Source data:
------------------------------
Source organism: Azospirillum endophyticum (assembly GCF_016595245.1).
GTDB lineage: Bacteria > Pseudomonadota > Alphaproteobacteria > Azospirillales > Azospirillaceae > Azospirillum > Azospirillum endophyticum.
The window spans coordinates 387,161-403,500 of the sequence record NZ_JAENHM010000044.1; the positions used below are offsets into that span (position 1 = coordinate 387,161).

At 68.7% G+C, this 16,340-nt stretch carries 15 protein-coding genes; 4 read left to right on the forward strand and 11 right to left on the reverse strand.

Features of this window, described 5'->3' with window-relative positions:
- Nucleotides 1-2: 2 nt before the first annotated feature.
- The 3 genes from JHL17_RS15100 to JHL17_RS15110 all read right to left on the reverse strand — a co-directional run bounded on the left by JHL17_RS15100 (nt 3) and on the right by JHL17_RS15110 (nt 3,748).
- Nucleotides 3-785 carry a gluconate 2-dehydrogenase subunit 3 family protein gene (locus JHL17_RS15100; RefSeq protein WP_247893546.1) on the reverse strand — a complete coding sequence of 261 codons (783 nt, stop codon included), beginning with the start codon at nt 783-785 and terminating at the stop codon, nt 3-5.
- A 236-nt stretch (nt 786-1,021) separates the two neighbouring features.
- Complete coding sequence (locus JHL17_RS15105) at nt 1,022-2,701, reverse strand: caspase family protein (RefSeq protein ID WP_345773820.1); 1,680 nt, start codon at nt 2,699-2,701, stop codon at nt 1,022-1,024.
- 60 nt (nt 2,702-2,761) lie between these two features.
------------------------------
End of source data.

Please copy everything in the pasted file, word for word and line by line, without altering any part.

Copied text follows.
Source organism: Azospirillum endophyticum (assembly GCF_016595245.1).
GTDB lineage: Bacteria > Pseudomonadota > Alphaproteobacteria > Azospirillales > Azospirillaceae > Azospirillum > Azospirillum endophyticum.
The window spans coordinates 387,161-403,500 of the sequence record NZ_JAENHM010000044.1; the positions used below are offsets into that span (position 1 = coordinate 387,161).

At 68.7% G+C, this 16,340-nt stretch carries 15 protein-coding genes; 4 read left to right on the forward strand and 11 right to left on the reverse strand.

Features of this window, described 5'->3' with window-relative positions:
- Nucleotides 1-2: 2 nt before the first annotated feature.
- The 3 genes from JHL17_RS15100 to JHL17_RS15110 all read right to left on the reverse strand — a co-directional run bounded on the left by JHL17_RS15100 (nt 3) and on the right by JHL17_RS15110 (nt 3,748).
- Nucleotides 3-785 carry a gluconate 2-dehydrogenase subunit 3 family protein gene (locus JHL17_RS15100; RefSeq protein WP_247893546.1) on the reverse strand — a complete coding sequence of 261 codons (783 nt, stop codon included), beginning with the start codon at nt 783-785 and terminating at the stop codon, nt 3-5.
- A 236-nt stretch (nt 786-1,021) separates the two neighbouring features.
- Complete coding sequence (locus JHL17_RS15105) at nt 1,022-2,701, reverse strand: caspase family protein (RefSeq protein ID WP_345773820.1); 1,680 nt, start codon at nt 2,699-2,701, stop codon at nt 1,022-1,024.
- 60 nt (nt 2,702-2,761) lie between these two features.